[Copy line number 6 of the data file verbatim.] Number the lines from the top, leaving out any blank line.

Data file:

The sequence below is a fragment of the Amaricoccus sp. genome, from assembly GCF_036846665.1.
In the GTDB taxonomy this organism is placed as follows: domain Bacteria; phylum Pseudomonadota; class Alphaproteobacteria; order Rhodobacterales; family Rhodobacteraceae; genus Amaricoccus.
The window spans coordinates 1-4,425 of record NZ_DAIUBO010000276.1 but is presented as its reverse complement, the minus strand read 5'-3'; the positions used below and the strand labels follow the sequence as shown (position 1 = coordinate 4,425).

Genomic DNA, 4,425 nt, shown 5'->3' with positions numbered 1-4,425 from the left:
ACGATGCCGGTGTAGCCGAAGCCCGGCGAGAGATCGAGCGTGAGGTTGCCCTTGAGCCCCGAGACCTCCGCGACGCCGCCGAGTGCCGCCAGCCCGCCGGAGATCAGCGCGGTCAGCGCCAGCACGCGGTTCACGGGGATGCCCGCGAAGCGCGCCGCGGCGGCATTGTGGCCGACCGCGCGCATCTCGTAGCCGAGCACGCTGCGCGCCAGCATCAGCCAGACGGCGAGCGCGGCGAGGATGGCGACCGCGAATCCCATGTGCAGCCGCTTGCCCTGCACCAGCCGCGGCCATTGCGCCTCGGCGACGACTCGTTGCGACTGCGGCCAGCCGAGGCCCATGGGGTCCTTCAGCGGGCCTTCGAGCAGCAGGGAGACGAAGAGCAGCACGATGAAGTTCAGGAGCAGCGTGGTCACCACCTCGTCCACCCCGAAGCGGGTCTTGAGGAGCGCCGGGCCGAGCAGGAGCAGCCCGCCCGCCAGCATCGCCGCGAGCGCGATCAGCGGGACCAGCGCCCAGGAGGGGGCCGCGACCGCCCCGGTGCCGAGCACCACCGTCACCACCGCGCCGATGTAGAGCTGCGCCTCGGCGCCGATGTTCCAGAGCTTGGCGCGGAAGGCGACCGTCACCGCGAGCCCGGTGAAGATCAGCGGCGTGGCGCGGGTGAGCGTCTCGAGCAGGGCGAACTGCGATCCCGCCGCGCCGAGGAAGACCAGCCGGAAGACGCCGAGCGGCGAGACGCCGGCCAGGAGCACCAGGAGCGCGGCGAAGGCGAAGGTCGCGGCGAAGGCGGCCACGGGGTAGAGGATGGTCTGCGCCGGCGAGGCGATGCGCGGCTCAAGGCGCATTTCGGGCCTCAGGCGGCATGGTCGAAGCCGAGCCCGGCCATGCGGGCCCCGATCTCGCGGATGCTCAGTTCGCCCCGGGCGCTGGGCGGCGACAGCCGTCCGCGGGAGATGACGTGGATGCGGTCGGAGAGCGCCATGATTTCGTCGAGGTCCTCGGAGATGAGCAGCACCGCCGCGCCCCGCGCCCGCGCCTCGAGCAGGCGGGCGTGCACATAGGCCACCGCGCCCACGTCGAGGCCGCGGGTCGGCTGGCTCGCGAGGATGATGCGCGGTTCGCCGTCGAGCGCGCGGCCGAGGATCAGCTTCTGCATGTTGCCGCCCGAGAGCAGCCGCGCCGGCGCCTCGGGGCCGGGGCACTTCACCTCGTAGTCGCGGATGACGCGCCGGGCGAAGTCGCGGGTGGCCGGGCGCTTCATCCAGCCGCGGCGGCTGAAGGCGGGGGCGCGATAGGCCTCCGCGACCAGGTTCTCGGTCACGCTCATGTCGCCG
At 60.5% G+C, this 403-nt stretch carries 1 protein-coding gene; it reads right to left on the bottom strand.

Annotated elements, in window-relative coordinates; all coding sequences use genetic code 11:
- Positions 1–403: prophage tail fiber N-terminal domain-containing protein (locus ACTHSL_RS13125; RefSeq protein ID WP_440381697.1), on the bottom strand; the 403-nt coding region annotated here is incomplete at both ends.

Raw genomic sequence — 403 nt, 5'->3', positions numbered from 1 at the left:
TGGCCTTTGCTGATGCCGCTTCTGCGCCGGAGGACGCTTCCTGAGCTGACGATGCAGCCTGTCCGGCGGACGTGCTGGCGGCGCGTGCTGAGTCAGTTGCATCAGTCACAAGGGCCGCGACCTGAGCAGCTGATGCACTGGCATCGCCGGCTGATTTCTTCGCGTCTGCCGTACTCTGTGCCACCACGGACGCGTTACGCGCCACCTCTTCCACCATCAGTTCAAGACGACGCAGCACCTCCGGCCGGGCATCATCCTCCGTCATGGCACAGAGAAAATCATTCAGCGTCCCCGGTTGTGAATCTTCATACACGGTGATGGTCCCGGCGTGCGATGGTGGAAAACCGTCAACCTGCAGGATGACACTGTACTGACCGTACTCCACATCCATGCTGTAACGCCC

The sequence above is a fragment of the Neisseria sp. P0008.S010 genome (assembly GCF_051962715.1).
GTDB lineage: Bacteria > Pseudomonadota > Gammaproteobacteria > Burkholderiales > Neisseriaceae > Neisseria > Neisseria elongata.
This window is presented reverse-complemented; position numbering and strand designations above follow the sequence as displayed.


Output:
At 60.5% G+C, this 403-nt stretch carries 1 protein-coding gene; it reads right to left on the bottom strand.